To all of you who may or may not have been waiting with bated breath for me to make good on the author interview series I started making noise about last month, the not-actually-that-long wait is over!
Author Misha Burnett is the first to be kind enough to submit to my tedious questioning. His debut novel has been at the center of quite the bit of scuttlebutt around the WordPress community, and when I read Catskinner’s Book I found out why. The story following James and Catskinner is unexpected in those better ways that writers often try for but almost as often can’t quite manage: the traditional story elements are all there, but the approach–from the punchy writing style to the crookedly likable characters–offers a nice twist of flavor without killing the mood by going fully experimental. Think equal parts cozy mystery, detective crime thriller, and urban Lovecraftian fantasy horror with a dash of romance added for spice.
Now, if you’re not convinced by my testimony above, I’d encourage you to visit Catskinner’s Book on its Amazon page to check out the first two chapters. Click the book cover to read the sample, or go ahead and just scoot your mouse a little to the right to purchase the book and cut out the middleman. If you’re like me and have a Nook that doesn’t handle Kindle files, don’t despair. The free software Calibre does a fine job of converting to either ePub or PDF.
Now, stop lazing around up here and scroll down to read the interview. 🙂
With regard to Catskinner’s Book:
PRC: For those who may not have read the book yet, in your own words, what is Catskinner’s Book about?
MB: I never know how to answer that question, but if you’re looking for a plot synopsis:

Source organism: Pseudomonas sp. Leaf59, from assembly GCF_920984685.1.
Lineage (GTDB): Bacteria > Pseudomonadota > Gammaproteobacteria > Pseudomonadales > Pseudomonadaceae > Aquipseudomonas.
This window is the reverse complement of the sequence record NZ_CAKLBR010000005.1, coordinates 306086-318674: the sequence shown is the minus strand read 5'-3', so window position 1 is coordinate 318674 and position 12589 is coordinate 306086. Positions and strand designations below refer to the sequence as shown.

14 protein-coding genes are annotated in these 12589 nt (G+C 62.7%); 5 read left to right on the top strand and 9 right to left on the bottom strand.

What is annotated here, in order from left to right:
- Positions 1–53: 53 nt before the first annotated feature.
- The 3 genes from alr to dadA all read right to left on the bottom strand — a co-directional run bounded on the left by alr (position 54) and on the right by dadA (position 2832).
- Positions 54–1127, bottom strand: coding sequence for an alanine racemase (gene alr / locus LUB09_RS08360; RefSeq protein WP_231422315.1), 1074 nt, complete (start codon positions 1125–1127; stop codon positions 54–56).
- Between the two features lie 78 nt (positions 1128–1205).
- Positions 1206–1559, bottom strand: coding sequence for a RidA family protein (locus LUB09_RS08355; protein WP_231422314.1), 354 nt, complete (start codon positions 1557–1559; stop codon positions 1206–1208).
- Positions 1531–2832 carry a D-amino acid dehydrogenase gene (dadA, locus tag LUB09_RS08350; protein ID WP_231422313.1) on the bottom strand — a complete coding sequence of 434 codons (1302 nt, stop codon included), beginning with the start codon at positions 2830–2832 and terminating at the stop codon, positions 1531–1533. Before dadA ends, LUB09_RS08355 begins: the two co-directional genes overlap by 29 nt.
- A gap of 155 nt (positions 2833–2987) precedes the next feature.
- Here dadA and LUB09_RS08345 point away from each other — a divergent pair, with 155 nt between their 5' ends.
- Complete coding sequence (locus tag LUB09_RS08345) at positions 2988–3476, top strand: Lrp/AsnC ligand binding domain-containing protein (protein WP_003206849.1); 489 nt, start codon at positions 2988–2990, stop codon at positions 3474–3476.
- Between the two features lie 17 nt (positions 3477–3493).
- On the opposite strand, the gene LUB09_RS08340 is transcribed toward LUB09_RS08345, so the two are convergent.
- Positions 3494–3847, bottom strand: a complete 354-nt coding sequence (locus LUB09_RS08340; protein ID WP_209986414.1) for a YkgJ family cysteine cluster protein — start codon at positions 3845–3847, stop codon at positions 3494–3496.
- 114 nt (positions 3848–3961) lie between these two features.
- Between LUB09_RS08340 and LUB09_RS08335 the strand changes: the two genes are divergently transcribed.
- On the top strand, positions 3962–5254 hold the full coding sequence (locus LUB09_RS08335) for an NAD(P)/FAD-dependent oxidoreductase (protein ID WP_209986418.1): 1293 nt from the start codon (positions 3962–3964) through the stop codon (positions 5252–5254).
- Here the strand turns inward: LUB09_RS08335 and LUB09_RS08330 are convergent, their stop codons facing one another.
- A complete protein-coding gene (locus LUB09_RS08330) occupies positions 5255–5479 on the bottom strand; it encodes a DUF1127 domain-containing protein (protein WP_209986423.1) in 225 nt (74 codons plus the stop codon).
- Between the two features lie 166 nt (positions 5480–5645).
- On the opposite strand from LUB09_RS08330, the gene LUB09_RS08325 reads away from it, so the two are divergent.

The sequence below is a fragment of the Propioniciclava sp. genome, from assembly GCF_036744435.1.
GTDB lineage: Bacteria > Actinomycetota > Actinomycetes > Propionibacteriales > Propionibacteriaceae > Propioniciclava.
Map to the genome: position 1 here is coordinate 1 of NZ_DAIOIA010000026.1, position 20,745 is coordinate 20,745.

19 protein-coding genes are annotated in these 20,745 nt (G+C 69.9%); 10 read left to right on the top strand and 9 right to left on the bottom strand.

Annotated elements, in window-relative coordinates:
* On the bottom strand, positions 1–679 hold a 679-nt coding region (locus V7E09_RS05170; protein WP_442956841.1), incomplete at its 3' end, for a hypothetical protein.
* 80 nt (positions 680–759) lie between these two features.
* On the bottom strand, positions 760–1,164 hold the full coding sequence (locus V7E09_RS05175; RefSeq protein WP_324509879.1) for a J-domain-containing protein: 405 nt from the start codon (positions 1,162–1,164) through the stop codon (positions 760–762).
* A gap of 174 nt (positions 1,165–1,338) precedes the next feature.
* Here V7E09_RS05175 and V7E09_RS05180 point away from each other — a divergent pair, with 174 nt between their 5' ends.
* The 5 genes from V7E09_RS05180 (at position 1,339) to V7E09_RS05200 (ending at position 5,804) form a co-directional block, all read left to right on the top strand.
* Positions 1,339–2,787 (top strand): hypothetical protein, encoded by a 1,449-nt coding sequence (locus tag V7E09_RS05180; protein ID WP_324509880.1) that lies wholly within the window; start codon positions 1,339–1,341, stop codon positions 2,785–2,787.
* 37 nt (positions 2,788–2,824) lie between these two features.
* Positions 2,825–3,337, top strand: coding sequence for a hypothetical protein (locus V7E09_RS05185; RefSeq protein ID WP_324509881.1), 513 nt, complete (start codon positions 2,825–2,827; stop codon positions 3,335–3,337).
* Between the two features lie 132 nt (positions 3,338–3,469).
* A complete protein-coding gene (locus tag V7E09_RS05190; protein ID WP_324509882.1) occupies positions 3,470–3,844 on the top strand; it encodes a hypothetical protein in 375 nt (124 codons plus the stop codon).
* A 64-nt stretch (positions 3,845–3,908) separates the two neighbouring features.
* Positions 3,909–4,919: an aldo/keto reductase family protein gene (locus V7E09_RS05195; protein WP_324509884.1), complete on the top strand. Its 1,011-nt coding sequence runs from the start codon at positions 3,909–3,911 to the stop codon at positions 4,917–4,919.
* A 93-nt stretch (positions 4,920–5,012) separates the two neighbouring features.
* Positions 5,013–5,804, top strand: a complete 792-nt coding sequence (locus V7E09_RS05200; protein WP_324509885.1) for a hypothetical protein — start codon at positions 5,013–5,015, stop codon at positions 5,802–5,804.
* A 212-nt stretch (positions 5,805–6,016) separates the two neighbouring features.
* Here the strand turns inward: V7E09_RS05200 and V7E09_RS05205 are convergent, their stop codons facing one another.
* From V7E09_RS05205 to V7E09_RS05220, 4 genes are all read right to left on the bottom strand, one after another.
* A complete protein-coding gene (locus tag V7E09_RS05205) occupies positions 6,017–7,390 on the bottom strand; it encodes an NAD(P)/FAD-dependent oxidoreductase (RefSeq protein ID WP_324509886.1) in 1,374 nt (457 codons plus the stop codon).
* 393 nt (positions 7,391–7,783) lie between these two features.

It’s about a man named James and an alien intelligence called Catskinner who lives in James’ head. James is suddenly attacked by someone who knows about Catskinner and knows how to immobilize him, and then James and Catskinner have to find out who is behind the attack and why. Along the way they find out more about the world they live in.
PRC: Where did the story come from? It’s such an unusual take on fantasy, from the punchy, noire detective tone of the narration itself to the more scientific approach to the things living alongside the human world. Any particular inspirations or experiences of your own that led to the setting and events?
MB: The main driving force behind the books is the relationship between James and Catskinner, which is based on my own experience. I have Dissociative Identity Disorder, (what they used to call Multiple Personality Disorder) and Catskinner is based on a part of myself. I fictionalized it, and gave Catskinner some cool super powers, but I’m basically writing about DID here.
The other fantastic elements are largely borrowed from William Burroughs—the Ambimorphs, the Blue Metal Boy, the Minraudim are all based on concepts from Nova Express. The nature of the Outsiders is taken in large part from C S Lewis’ Perelanda trilogy. Structurally, I owe a lot to Phillip Dick and Samuel Delany.
PRC: You mentioned in the pre-interview that it can be nerve-wracking to introduce your characters to an audience. What is the best you can hope for in how your audience receives your characters? Who are they to you?